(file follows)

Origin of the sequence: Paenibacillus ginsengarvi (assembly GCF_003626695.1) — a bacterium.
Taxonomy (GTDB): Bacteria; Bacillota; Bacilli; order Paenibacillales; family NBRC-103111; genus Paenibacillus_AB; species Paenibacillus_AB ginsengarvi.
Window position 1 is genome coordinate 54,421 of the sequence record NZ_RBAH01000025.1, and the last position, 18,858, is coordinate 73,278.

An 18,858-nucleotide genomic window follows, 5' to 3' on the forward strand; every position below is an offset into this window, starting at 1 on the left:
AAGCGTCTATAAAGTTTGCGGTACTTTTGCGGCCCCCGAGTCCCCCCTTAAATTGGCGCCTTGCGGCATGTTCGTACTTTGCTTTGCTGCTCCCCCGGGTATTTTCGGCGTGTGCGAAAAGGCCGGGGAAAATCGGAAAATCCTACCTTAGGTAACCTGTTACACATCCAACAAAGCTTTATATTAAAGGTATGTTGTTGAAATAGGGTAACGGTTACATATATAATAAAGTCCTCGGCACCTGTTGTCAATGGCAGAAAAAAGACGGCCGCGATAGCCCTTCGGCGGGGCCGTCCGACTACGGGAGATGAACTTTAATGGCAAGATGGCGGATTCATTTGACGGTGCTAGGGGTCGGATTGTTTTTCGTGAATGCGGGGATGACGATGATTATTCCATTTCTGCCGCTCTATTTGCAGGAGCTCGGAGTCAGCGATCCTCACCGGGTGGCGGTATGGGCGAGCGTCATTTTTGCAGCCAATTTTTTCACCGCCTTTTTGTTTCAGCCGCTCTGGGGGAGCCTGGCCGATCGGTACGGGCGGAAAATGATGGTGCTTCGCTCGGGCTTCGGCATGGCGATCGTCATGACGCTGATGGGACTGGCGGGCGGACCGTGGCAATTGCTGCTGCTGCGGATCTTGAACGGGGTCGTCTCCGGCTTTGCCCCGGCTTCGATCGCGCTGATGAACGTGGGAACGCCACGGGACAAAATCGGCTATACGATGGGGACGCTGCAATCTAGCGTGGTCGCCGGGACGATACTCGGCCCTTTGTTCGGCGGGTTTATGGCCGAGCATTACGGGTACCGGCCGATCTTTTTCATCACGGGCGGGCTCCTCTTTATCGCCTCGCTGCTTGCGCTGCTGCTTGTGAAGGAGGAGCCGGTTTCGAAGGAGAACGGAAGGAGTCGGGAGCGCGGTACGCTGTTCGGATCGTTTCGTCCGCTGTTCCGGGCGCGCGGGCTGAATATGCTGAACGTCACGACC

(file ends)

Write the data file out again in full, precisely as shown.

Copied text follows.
Origin of the sequence: Paenibacillus ginsengarvi (assembly GCF_003626695.1) — a bacterium.
Taxonomy (GTDB): Bacteria; Bacillota; Bacilli; order Paenibacillales; family NBRC-103111; genus Paenibacillus_AB; species Paenibacillus_AB ginsengarvi.
Window position 1 is genome coordinate 54,421 of the sequence record NZ_RBAH01000025.1, and the last position, 18,858, is coordinate 73,278.

An 18,858-nucleotide genomic window follows, 5' to 3' on the forward strand; every position below is an offset into this window, starting at 1 on the left:
AAGCGTCTATAAAGTTTGCGGTACTTTTGCGGCCCCCGAGTCCCCCCTTAAATTGGCGCCTTGCGGCATGTTCGTACTTTGCTTTGCTGCTCCCCCGGGTATTTTCGGCGTGTGCGAAAAGGCCGGGGAAAATCGGAAAATCCTACCTTAGGTAACCTGTTACACATCCAACAAAGCTTTATATTAAAGGTATGTTGTTGAAATAGGGTAACGGTTACATATATAATAAAGTCCTCGGCACCTGTTGTCAATGGCAGAAAAAAGACGGCCGCGATAGCCCTTCGGCGGGGCCGTCCGACTACGGGAGATGAACTTTAATGGCAAGATGGCGGATTCATTTGACGGTGCTAGGGGTCGGATTGTTTTTCGTGAATGCGGGGATGACGATGATTATTCCATTTCTGCCGCTCTATTTGCAGGAGCTCGGAGTCAGCGATCCTCACCGGGTGGCGGTATGGGCGAGCGTCATTTTTGCAGCCAATTTTTTCACCGCCTTTTTGTTTCAGCCGCTCTGGGGGAGCCTGGCCGATCGGTACGGGCGGAAAATGATGGTGCTTCGCTCGGGCTTCGGCATGGCGATCGTCATGACGCTGATGGGACTGGCGGGCGGACCGTGGCAATTGCTGCTGCTGCGGATCTTGAACGGGGTCGTCTCCGGCTTTGCCCCGGCTTCGATCGCGCTGATGAACGTGGGAACGCCACGGGACAAAATCGGCTATACGATGGGGACGCTGCAATCTAGCGTGGTCGCCGGGACGATACTCGGCCCTTTGTTCGGCGGGTTTATGGCCGAGCATTACGGGTACCGGCCGATCTTTTTCATCACGGGCGGGCTCCTCTTTATCGCCTCGCTGCTTGCGCTGCTGCTTGTGAAGGAGGAGCCGGTTTCGAAGGAGAACGGAAGGAGTCGGGAGCGCGGTACGCTGTTCGGATCGTTTCGTCCGCTGTTCCGGGCGCGCGGGCTGAATATGCTGAACGTCACGACC